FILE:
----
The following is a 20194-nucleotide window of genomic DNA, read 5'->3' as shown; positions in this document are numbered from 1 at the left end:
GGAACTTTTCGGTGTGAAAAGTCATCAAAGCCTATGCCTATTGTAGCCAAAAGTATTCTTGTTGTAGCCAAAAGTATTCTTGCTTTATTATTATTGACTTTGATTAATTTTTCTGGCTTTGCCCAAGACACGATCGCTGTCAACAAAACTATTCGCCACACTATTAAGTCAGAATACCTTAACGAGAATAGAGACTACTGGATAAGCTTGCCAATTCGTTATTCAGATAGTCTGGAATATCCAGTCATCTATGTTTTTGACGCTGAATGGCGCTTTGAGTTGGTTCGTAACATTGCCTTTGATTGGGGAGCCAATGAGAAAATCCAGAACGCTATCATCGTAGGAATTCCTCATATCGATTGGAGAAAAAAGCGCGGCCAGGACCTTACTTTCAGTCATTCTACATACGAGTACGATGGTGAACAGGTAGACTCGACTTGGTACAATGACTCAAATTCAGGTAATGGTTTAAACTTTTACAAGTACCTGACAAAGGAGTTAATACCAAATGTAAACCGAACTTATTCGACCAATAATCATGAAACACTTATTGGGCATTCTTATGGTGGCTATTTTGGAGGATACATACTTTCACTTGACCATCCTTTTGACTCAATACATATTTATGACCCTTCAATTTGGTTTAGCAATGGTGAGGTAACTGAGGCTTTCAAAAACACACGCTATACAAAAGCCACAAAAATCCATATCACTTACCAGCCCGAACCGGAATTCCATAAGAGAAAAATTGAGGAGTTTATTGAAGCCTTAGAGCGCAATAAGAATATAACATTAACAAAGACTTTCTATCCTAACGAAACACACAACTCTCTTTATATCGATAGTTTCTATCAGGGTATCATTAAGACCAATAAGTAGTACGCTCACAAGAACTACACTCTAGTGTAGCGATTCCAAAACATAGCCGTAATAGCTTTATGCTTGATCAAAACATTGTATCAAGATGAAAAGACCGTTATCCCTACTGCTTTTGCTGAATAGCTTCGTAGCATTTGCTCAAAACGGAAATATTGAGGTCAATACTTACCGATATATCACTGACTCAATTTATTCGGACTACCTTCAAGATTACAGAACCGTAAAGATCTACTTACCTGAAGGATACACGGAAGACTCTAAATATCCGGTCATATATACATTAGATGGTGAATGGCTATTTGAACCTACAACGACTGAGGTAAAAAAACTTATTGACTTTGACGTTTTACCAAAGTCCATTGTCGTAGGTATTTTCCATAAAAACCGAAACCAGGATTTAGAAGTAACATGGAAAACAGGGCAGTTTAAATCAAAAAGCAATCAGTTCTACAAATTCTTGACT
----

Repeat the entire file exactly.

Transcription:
The following is a 20194-nucleotide window of genomic DNA, read 5'->3' as shown; positions in this document are numbered from 1 at the left end:
GGAACTTTTCGGTGTGAAAAGTCATCAAAGCCTATGCCTATTGTAGCCAAAAGTATTCTTGTTGTAGCCAAAAGTATTCTTGCTTTATTATTATTGACTTTGATTAATTTTTCTGGCTTTGCCCAAGACACGATCGCTGTCAACAAAACTATTCGCCACACTATTAAGTCAGAATACCTTAACGAGAATAGAGACTACTGGATAAGCTTGCCAATTCGTTATTCAGATAGTCTGGAATATCCAGTCATCTATGTTTTTGACGCTGAATGGCGCTTTGAGTTGGTTCGTAACATTGCCTTTGATTGGGGAGCCAATGAGAAAATCCAGAACGCTATCATCGTAGGAATTCCTCATATCGATTGGAGAAAAAAGCGCGGCCAGGACCTTACTTTCAGTCATTCTACATACGAGTACGATGGTGAACAGGTAGACTCGACTTGGTACAATGACTCAAATTCAGGTAATGGTTTAAACTTTTACAAGTACCTGACAAAGGAGTTAATACCAAATGTAAACCGAACTTATTCGACCAATAATCATGAAACACTTATTGGGCATTCTTATGGTGGCTATTTTGGAGGATACATACTTTCACTTGACCATCCTTTTGACTCAATACATATTTATGACCCTTCAATTTGGTTTAGCAATGGTGAGGTAACTGAGGCTTTCAAAAACACACGCTATACAAAAGCCACAAAAATCCATATCACTTACCAGCCCGAACCGGAATTCCATAAGAGAAAAATTGAGGAGTTTATTGAAGCCTTAGAGCGCAATAAGAATATAACATTAACAAAGACTTTCTATCCTAACGAAACACACAACTCTCTTTATATCGATAGTTTCTATCAGGGTATCATTAAGACCAATAAGTAGTACGCTCACAAGAACTACACTCTAGTGTAGCGATTCCAAAACATAGCCGTAATAGCTTTATGCTTGATCAAAACATTGTATCAAGATGAAAAGACCGTTATCCCTACTGCTTTTGCTGAATAGCTTCGTAGCATTTGCTCAAAACGGAAATATTGAGGTCAATACTTACCGATATATCACTGACTCAATTTATTCGGACTACCTTCAAGATTACAGAACCGTAAAGATCTACTTACCTGAAGGATACACGGAAGACTCTAAATATCCGGTCATATATACATTAGATGGTGAATGGCTATTTGAACCTACAACGACTGAGGTAAAAAAACTTATTGACTTTGACGTTTTACCAAAGTCCATTGTCGTAGGTATTTTCCATAAAAACCGAAACCAGGATTTAGAAGTAACATGGAAAACAGGGCAGTTTAAATCAAAAAGCAATCAGTTCTACAAATTCTTGACT